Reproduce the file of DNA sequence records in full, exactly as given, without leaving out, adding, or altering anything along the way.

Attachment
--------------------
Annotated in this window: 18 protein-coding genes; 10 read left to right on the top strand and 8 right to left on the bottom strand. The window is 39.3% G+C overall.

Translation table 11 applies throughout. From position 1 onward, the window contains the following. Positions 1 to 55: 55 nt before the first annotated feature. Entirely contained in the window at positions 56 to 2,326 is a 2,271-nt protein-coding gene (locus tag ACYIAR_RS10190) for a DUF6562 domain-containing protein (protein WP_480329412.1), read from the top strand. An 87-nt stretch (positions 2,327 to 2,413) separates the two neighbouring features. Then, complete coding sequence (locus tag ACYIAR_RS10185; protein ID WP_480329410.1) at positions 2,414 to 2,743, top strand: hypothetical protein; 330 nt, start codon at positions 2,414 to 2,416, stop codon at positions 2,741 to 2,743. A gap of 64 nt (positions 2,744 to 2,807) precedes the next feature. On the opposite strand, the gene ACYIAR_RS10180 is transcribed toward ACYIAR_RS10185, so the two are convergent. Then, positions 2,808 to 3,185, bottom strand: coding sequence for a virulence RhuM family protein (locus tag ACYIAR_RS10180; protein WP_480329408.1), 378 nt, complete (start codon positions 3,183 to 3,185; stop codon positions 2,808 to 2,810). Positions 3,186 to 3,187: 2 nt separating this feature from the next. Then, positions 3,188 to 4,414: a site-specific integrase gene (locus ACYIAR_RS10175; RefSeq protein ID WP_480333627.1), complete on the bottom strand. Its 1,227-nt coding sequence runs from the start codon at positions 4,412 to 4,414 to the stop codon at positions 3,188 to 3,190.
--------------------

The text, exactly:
Annotated in this window: 18 protein-coding genes; 10 read left to right on the top strand and 8 right to left on the bottom strand. The window is 39.3% G+C overall.

Translation table 11 applies throughout. From position 1 onward, the window contains the following. Positions 1 to 55: 55 nt before the first annotated feature. Entirely contained in the window at positions 56 to 2,326 is a 2,271-nt protein-coding gene (locus tag ACYIAR_RS10190) for a DUF6562 domain-containing protein (protein WP_480329412.1), read from the top strand. An 87-nt stretch (positions 2,327 to 2,413) separates the two neighbouring features. Then, complete coding sequence (locus tag ACYIAR_RS10185; protein ID WP_480329410.1) at positions 2,414 to 2,743, top strand: hypothetical protein; 330 nt, start codon at positions 2,414 to 2,416, stop codon at positions 2,741 to 2,743. A gap of 64 nt (positions 2,744 to 2,807) precedes the next feature. On the opposite strand, the gene ACYIAR_RS10180 is transcribed toward ACYIAR_RS10185, so the two are convergent. Then, positions 2,808 to 3,185, bottom strand: coding sequence for a virulence RhuM family protein (locus tag ACYIAR_RS10180; protein WP_480329408.1), 378 nt, complete (start codon positions 3,183 to 3,185; stop codon positions 2,808 to 2,810). Positions 3,186 to 3,187: 2 nt separating this feature from the next. Then, positions 3,188 to 4,414: a site-specific integrase gene (locus ACYIAR_RS10175; RefSeq protein ID WP_480333627.1), complete on the bottom strand. Its 1,227-nt coding sequence runs from the start codon at positions 4,412 to 4,414 to the stop codon at positions 3,188 to 3,190.